arrow pointing right haven’t got appropriate security measures in place for sharing and storage.

You have to keep people’s personal data safe and destroy it securely when it’s no longer needed. If you’re holding and sharing data, you must assess the risks and put appropriate security measures in place. These could include measures such as strong passwords and only allowing a limited number of people to access different areas of your systems.

arrow pointing right ...the information is particularly ‘sensitive’ and you haven’t taken this into consideration.

For example, sharing certain information like someone’s sexual preference, ethnicity, medical condition or political views could lead to discrimination.

So you not only need to have a lawful basis, but you also need to take extra steps to keep sensitive data safe. But if you haven’t got a lawful basis then you shouldn’t share it, no matter what extra steps you take or measures you put in place.

arrow pointing right’s part of a general or unlimited sharing arrangement.

For example, social care organisations can only share data with one another when they have taken all the necessary steps to keep it safe. In particular, they need to understand how to share data lawfully, fairly and transparently. If organisations share data regularly, it’s good practice to have a data sharing agreement. The data sharing must be reasonable and proportionate and people should know what’s happening to their information. A general or unlimited sharing arrangement is unlikely to be either lawful or fair, because a blanket approach can’t take every situation into account.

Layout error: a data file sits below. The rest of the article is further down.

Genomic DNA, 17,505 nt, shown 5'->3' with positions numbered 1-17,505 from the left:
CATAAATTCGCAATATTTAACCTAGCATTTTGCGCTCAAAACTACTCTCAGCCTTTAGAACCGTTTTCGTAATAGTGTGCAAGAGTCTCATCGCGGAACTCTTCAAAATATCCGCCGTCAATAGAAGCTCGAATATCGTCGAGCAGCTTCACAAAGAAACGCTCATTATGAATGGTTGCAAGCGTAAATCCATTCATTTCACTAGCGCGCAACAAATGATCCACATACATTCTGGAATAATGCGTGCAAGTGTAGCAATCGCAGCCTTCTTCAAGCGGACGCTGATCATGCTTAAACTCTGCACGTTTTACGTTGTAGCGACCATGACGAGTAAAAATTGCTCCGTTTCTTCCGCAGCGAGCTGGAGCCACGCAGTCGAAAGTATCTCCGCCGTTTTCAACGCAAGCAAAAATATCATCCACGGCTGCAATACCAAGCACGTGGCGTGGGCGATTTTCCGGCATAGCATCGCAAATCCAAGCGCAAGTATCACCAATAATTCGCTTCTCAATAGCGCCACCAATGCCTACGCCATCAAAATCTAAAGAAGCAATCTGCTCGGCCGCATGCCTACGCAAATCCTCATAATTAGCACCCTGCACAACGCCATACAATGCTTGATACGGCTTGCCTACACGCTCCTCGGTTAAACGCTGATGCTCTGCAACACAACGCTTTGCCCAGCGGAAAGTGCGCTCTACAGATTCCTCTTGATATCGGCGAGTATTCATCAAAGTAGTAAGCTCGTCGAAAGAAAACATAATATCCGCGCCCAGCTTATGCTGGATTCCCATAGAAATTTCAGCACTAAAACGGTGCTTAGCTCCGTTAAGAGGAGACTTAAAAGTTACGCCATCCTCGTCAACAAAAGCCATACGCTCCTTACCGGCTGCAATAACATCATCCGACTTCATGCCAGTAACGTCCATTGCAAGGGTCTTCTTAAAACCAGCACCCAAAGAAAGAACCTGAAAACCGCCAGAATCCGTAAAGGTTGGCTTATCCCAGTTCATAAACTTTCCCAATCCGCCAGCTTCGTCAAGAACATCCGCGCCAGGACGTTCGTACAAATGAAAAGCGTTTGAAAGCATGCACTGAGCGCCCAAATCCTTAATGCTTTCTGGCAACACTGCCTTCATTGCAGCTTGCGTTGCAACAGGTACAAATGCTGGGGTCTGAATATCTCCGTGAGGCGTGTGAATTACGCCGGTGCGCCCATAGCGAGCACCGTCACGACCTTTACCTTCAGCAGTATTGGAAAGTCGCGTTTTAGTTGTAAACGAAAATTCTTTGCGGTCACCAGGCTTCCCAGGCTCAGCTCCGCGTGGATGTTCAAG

arrow pointing right haven’t been transparent with people.

For example:

  • A catalogue company that sells extreme sports accessories wants to sell their customer list to a travel agent who offers adventure holidays. The catalogue company didn’t make their customers aware that they’d share their information with others and so this would be unlawful. Even if they had customers’ consent for marketing, this doesn’t include third party companies unless specifically stated.

arrow pointing right’s not required.

For example:

  • An online retailer uses a delivery company to send out a product to one of their customers. As well as providing the name and address of the customer, the retailer also shares the customer’s payment details with the delivery company, because on their system it’s easier to share a full customer record than take extracts. The delivery company doesn’t need this information to do their job, so by doing this the online retailer is acting unlawfully.

arrow pointing right’re sharing children’s data without a compelling reason.

Sharing data about anyone without a lawful basis is unlawful, but there are specific regulations to protect children online and their data needs greater protection. For example, it’s unlawful to sell on children’s personal data for commercial re-use. We’ve written specific guidance on how to handle children’s data here. Essentially, you mustn’t share data about children unless you’ve got a compelling reason to do so, taking account of the best interests of the child.